The Texas power grid is once again in the forefront after another round of storms left hundreds of thousands without power Tuesday. A Reuters article this morning highlights the record setting growth of renewable energy in Texas along with the record use of fossil-based sources to meet the state’s rapid demand increases. This phenomenon isn’t unique to the Lonestar state, with many in the industry believing that electricity demand from AI, Crypto and EV’s will drive the next energy supply squeeze in coming years.

Slowdown coming? The Dallas Fed’s Texas Manufacturing survey showed negative readings on output, new orders and the business conditions outlook in May.

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Pivotal Week For Price Action
Market TalkTuesday, May 28 2024

ULSD Is Leading The Move Higher This Morning With Prices Up Nearly A Nickel In The Early Going

Energy futures are attempting another recovery rally, with products up more than 7 cents from Friday’s early lows, while crude oil contracts have taken back $3/barrel over that time. ULSD is leading the move higher this morning with prices up nearly a nickel in the early going, while RBOB futures are up around 2.5 cents.

Money managers were adding net length in WTI, ULSD and Gasoil contracts last week with both new long positions and heavy short covering. Brent crude was a different story however with speculative net length in the European crude contract slashed by nearly 1/3 with nearly 33,000 new short positions added during the prior week. The big reduction in WTI shorts while Brent shorts are being added suggests the big play by hedge funds may be the WTI/Brent spread rather than bets on outright price movements.

Baker Hughes reported no change in the total oil rig count drilling in the US last week, holding steady at 497 vs 570 a year ago. Natural Gas rigs dropped by 4 on the week, reaching a 2 year low at 99 rigs, down from 137 this time last year. Natural gas prices have staged a big recovery from around $1.50/MMCF a month ago to $2.50 today, but current values are still not high enough to encourage drillers to get more active, particularly with more gas being produced from oil wells.

Deadly storms hit large parts of the country over the Holiday weekend, and continue this morning, but so far no reports of refinery damage from those systems has been reported. Marathon did report an upset in a Residual Hydrotreating unit at its Galveston Bay refinery Friday, but that event doesn’t appear to have slowed down the rest of the facility.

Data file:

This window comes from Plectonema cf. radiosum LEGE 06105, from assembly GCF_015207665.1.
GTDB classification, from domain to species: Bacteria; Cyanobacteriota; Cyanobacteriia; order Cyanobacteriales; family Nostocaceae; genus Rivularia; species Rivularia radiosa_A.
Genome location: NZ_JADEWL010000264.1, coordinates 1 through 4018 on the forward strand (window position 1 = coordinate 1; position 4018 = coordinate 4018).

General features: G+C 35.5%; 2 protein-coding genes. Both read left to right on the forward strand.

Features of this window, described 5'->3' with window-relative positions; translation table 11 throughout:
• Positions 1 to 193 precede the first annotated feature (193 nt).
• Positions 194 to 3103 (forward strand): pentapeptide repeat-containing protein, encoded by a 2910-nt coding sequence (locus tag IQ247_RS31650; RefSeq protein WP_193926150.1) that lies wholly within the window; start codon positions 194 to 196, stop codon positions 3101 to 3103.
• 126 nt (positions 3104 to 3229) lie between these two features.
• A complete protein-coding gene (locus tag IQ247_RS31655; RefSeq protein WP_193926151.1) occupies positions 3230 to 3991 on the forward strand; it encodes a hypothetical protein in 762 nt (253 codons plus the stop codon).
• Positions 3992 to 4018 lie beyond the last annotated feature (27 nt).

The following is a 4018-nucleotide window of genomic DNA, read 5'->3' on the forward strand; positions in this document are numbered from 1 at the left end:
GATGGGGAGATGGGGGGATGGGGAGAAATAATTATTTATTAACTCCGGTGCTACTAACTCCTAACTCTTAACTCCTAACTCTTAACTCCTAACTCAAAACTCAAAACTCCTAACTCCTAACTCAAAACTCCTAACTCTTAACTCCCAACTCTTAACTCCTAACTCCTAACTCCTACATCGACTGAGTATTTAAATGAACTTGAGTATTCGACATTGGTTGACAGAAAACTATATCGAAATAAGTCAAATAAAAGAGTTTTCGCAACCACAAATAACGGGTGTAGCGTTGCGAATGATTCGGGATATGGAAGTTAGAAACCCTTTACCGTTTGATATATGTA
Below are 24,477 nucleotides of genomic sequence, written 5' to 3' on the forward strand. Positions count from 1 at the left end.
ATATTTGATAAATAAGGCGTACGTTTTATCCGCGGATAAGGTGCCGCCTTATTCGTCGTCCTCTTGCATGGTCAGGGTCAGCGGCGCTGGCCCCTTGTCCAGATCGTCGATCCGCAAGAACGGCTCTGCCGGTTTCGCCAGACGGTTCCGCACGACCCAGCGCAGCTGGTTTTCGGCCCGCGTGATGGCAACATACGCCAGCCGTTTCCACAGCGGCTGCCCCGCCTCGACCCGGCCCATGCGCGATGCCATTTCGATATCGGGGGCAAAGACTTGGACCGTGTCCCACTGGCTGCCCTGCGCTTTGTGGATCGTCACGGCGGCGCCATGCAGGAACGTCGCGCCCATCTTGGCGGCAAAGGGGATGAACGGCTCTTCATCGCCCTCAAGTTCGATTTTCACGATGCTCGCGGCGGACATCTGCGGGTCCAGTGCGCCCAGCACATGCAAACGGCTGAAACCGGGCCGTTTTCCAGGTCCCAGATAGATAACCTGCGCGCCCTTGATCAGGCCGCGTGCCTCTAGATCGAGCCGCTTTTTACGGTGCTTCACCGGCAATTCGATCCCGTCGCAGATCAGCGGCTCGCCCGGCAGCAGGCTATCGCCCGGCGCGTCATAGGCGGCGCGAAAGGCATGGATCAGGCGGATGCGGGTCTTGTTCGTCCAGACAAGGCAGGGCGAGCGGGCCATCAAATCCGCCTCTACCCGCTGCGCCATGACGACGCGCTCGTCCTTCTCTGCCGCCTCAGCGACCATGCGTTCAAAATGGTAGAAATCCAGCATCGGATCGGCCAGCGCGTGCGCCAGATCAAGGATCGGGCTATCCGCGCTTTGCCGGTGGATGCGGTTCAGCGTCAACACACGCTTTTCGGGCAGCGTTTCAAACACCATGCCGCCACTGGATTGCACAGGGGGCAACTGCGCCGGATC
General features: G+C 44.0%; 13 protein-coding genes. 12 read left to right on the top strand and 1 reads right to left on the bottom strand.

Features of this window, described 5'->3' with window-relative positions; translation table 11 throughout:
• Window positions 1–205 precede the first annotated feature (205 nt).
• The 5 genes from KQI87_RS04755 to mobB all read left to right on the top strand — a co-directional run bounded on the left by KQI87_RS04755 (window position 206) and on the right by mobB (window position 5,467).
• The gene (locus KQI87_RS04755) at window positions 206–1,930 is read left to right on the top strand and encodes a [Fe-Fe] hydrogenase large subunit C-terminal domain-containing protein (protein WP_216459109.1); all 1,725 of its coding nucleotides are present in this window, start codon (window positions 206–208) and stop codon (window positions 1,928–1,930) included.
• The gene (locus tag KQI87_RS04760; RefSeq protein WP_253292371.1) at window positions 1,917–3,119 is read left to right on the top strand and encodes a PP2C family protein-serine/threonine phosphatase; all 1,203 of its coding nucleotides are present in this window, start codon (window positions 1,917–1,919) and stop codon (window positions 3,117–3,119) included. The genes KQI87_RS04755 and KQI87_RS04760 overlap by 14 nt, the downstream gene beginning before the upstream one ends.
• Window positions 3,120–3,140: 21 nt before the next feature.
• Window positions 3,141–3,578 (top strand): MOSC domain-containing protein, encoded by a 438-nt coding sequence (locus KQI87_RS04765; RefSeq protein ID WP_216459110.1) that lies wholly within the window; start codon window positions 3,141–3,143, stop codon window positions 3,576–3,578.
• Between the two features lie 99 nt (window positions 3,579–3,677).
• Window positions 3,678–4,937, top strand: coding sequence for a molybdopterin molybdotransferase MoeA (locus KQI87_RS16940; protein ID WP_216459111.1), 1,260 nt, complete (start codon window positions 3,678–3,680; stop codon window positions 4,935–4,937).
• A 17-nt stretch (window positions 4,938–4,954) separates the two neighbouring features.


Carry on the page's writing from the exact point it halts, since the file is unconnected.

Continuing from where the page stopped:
More bad news for US Bio producers: The EIA this morning highlighted the growth in biodiesel imports into the US from Europe – primarily Germany – as changing appetites for renewables and disjointed policies incent more barrels to travel long distances on diesel burning ships to find the highest tax credit value.

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Market TalkFriday, May 24 2024

Selling Continues In Energy Markets After Thursday's Reversal Rally Ran Out Of Steam In The Afternoon

The selling continues in energy markets after Thursday’s reversal rally ran out of steam in the afternoon, following the lead of U.S. equity markets which had a big sell-off on the day. Prices haven’t yet fallen below the multi-month lows we saw early last week, but we’re just a couple of cents away from those levels, and the potential technical trapdoor that could lead to sharply lower values over the next couple of weeks.

We did see a brief spike in gasoline futures after the settlement Thursday following reports that Colonial had shut down Line 4 due to an IT issue, but those gains were short-lived as the pipeline was restarted without issue a few hours later. Those who remember the chaos of May 2021 after Colonial was hacked are breathing a sigh of relief, particularly on one of the busiest demand days of the year, while others are no doubt disappointed we won’t get to see the rash of fake photos of people filling up plastic bags with gasoline.

OPEC & Friends (AKA the DoC) announced they’re moving June’s policy meeting to a virtual-only affair, which the market is taking as a signal of the status quo being held on output cuts.

Chicago being Chicago: Tuesday’s 60-cent basis spike was officially wiped out by Thursday afternoon, suggesting the short-lived rally was just short covering in an illiquid market rather than a meaningful supply disruption.

RIN values continued their rally this week, touching a 4-month high at 59 cents/RIN for both D4 and D6 values Thursday. If you believe in technical analysis on something like RINs, you can see a “W” pattern formed on the charts, suggesting a run to the 80-cent range is coming if prices can get above 60. If you are more of a fundamentalist, then you’ll probably think this rally is probably more short-term short-covering by producers of RD who have changed their schedule buying back their RIN hedges for volume they’re no longer planning to produce.

NOAA issued its most aggressive Hurricane forecast ever Thursday, joining numerous other groups that think a La Nina pattern and record warm waters will create more and bigger storms this year. With the activity level seeming to be a foregone conclusion at this point, now it’s all about where those storms hit to know if this busy season will be a huge factor in energy supplies like we saw in 2005, 2008, 2012 and 2017. With the Houston area already being bombarded by floods and deadly wind this year, the refinery row across the U.S. Gulf Coast seems even more vulnerable than normal to the effects of a storm.

Click here to download a PDF of today's TACenergy Market Talk